We all know that people can get extremely close to their pets. This is especially true of celebrities who love to take their dogs with them when they travel, their fluffy friends always peeking out of their Gucci handbags as they stride through the arrivals terminal. But for many famous people, emotional support animals are much more than a pampered pet to keep them company as they jet around the world racking up airline miles. Rather, emotional support animals are a necessity to keep them calm and cheerful and to help them resist their addictions (all that alcohol in small bottles can be mighty tempting if you’re feeling stressed). The bonds that celebrities form with their ESA dogs are a real source of emotional comfort and joy.
Here are three celebrities who benefited greatly from spending time with their emotional support animals and who would never be without them whether they were walking down the street, posing on the red carpet or boarding their next flight.
Carrie Fisher and Gary
The late Carrie Fisher was used to being in the limelight. But ever since the actress rose to stardom as Princess Leia in the Star Wars trilogy as a 19-year-old, she dealt with drug and alcohol problems. She was also diagnosed with bipolar disorder at 29. Although Fisher had always been open about her issues, the media often dismissed them as being self-indulgent celebrity antics.
It’s not surprising that Fisher’s French Bulldog, Gary, also became a media star in his own right. He even had his own Instagram account. Gary was Fisher’s ESA dog, but he was also a public example of how a therapy dog could help someone overcome mental health issues. The two were very close in what she described as a “complicated and essential” relationship.
“Gary is like my heart,” Fisher said. “Gary is very devoted to me, and that calms me down. He’s anxious when he’s away from me.”
Gary regularly made appearances on the red carpet and talk shows with Fisher, and many people think he should have been in movies, too.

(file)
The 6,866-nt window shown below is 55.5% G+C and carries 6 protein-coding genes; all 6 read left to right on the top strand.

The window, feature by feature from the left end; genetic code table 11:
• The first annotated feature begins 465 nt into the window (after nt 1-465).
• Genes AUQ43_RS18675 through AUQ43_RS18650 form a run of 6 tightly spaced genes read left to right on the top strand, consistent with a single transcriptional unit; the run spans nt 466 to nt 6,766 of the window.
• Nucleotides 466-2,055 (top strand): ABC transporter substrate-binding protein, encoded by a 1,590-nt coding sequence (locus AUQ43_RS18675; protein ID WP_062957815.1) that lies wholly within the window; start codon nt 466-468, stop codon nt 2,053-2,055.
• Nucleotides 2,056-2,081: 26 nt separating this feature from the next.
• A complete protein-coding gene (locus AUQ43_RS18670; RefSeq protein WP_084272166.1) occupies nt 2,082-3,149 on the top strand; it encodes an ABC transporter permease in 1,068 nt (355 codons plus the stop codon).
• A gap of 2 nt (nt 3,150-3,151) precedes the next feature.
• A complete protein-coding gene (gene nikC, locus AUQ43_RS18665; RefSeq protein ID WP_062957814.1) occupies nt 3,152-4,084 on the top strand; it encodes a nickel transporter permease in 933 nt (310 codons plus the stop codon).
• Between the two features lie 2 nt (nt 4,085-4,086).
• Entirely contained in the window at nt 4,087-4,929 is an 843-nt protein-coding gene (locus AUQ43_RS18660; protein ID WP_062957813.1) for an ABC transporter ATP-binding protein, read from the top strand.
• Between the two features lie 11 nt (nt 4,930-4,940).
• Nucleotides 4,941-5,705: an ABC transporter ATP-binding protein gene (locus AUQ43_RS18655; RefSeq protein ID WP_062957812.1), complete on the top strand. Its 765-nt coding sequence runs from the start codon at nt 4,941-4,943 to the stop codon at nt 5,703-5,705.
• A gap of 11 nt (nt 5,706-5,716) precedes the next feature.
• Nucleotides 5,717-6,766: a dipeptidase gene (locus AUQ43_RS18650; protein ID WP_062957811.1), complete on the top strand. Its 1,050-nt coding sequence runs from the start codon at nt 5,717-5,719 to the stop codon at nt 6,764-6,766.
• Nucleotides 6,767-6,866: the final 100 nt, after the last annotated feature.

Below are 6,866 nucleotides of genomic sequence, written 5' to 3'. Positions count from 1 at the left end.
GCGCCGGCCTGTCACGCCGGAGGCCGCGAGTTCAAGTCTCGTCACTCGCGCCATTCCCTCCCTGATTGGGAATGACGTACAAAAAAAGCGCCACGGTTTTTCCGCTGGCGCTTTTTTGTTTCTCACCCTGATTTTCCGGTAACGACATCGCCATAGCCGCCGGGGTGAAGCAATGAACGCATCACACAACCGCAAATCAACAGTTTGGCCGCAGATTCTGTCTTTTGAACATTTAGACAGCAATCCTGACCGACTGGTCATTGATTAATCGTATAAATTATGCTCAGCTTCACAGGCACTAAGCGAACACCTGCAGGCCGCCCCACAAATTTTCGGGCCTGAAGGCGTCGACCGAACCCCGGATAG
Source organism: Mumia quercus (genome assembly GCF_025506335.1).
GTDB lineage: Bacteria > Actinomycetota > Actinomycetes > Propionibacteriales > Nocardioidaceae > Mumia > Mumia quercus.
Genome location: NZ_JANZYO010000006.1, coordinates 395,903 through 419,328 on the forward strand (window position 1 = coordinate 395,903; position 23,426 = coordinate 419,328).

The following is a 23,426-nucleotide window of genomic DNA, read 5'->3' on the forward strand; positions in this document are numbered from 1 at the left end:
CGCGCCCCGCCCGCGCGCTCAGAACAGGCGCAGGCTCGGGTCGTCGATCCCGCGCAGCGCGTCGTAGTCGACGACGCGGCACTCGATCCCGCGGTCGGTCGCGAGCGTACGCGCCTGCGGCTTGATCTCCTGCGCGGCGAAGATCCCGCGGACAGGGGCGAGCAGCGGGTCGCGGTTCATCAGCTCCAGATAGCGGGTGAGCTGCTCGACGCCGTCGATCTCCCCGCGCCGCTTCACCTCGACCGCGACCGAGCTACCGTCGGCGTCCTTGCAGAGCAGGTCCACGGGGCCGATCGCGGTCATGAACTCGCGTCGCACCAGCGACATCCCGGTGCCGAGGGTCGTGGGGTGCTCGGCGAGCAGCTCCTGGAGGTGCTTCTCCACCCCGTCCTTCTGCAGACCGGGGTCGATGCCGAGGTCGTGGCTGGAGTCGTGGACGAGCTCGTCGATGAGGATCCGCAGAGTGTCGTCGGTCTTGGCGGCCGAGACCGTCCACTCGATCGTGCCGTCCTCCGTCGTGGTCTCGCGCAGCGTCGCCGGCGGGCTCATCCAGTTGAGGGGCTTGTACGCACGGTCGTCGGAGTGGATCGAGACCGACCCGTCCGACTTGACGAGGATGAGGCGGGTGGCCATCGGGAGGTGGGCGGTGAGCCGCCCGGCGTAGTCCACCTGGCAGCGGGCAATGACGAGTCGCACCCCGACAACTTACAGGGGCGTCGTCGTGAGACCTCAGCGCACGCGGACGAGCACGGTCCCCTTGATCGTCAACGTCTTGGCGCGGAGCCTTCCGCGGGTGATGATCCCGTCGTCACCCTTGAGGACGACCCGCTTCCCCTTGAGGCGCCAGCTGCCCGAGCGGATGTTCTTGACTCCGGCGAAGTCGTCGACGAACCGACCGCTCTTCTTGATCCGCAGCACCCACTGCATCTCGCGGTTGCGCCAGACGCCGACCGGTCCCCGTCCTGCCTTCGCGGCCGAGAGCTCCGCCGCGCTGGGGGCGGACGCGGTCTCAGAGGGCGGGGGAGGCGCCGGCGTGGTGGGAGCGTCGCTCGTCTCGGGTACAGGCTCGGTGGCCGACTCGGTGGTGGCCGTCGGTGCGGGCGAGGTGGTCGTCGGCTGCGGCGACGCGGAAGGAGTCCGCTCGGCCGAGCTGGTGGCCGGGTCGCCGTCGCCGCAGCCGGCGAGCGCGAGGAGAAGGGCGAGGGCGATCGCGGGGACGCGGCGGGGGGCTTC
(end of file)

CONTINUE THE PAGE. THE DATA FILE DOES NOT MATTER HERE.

Henry Cavill and Kal-El
The last thing you’d ever expect is an actor who plays Superman to be afraid of flying, but that’s exactly what British actor Henry Cavill is. Cavill shot to fame faster than a speeding bullet playing Clark Kent in the 2013 film Man of Steel. With his chiseled jaw and confident manner, he is the perfect actor to play Superman. But he needs an emotional support dog to even set foot on a plane.
Being afraid of flying is extremely inconvenient for the actor who needs to travel all over the world to work on films. For this reason, Cavill has an Akita named Kal-El (Superman’s name on the planet Krypton), who is allowed to accompany him on board the plane.
An Akita is a large breed of dog that originates from Japan. They were originally used for guarding royalty. They are affectionate and respectful dogs that are also very soft and cuddly. The perfect emotional support animals for anyone who gets jittery in the air to stroke, calm down and take their mind off things. Kal-El wears a vest with the words “Working. Do not pet. Emotional Support Dog” emblazoned on it so people know that he’s not just a pet when he and Cavill arrive at the airport.
Kristin Chenoweth and Maddie
An overemotional and upset celebrity on a plane is something that airlines strive to avoid. If there is any problem, it’s likely the media will get wind of it, and it will be plastered all over the internet. So most celebrities usually won’t have any trouble getting their emotional support animals through check-in, especially if they have the correct emotional support animal letter to justify their pet jetting off with them.
But on occasion, you do hear of a celebrity who has had a problem boarding a plane with their ESA dog. Actress and singer Kristin Chenoweth has appeared in Broadway shows such as Wicked and the TV series Glee and, up until recently, was always accompanied by a fluffy Maltese called Madeleine, or Maddie for short. Unfortunately, Maddie has since passed away, but she was Chenoweth’s ESA dog. Maddie kept the actress relaxed and happy when she was away from home working.
One time when she tried to board a flight from Dallas/Fort Worth International Airport to Los Angeles, Chenoweth was told she couldn’t because she didn’t have the right companion dog certification. After a harsh reprimand from the check-in agent, which resulted in Chenoweth bursting into tears, the problem was resolved. Chenoweth and Maddie could fly in peace. The airline refunded her money and issued an apology, but unfortunately, it was too late to stop Chenoweth taking to Twitter to voice her frustration. Then everyone knew exactly what airline it was that gave her trouble.
Generally, airlines are usually good about allowing emotional support animals on board and do not charge for them to be there. They don’t have to be contained in a carrier. The only general rule of thumb is that they must not weigh more than 20 pounds and must be at least 8 weeks old. Also, you must check them in at the counter. An ESA letter from a mental health or medical doctor dated within a year must be presented at least 48 hours before flying so the airline can check its authenticity.